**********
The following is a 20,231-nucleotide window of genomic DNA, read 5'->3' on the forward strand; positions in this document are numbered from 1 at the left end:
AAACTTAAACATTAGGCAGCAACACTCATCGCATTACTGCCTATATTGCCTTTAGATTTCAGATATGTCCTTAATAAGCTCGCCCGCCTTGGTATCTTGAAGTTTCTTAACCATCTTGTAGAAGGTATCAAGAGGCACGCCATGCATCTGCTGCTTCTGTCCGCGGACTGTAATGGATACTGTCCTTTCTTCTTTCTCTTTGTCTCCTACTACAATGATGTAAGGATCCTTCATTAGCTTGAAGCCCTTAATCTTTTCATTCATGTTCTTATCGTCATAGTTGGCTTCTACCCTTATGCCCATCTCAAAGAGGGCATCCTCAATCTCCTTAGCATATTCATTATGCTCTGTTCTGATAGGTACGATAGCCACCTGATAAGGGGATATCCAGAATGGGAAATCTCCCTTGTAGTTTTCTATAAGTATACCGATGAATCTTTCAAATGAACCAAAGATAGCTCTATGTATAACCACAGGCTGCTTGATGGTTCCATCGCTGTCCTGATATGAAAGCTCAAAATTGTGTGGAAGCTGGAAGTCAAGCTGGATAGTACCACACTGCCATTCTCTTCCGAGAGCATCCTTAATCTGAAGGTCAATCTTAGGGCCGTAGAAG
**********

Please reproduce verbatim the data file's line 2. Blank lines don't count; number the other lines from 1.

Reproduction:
AAACTTAAACATTAGGCAGCAACACTCATCGCATTACTGCCTATATTGCCTTTAGATTTCAGATATGTCCTTAATAAGCTCGCCCGCCTTGGTATCTTGAAGTTTCTTAACCATCTTGTAGAAGGTATCAAGAGGCACGCCATGCATCTGCTGCTTCTGTCCGCGGACTGTAATGGATACTGTCCTTTCTTCTTTCTCTTTGTCTCCTACTACAATGATGTAAGGATCCTTCATTAGCTTGAAGCCCTTAATCTTTTCATTCATGTTCTTATCGTCATAGTTGGCTTCTACCCTTATGCCCATCTCAAAGAGGGCATCCTCAATCTCCTTAGCATATTCATTATGCTCTGTTCTGATAGGTACGATAGCCACCTGATAAGGGGATATCCAGAATGGGAAATCTCCCTTGTAGTTTTCTATAAGTATACCGATGAATCTTTCAAATGAACCAAAGATAGCTCTATGTATAACCACAGGCTGCTTGATGGTTCCATCGCTGTCCTGATATGAAAGCTCAAAATTGTGTGGAAGCTGGAAGTCAAGCTGGATAGTACCACACTGCCATTCTCTTCCGAGAGCATCCTTAATCTGAAGGTCAATCTTAGGGCCGTAGAAG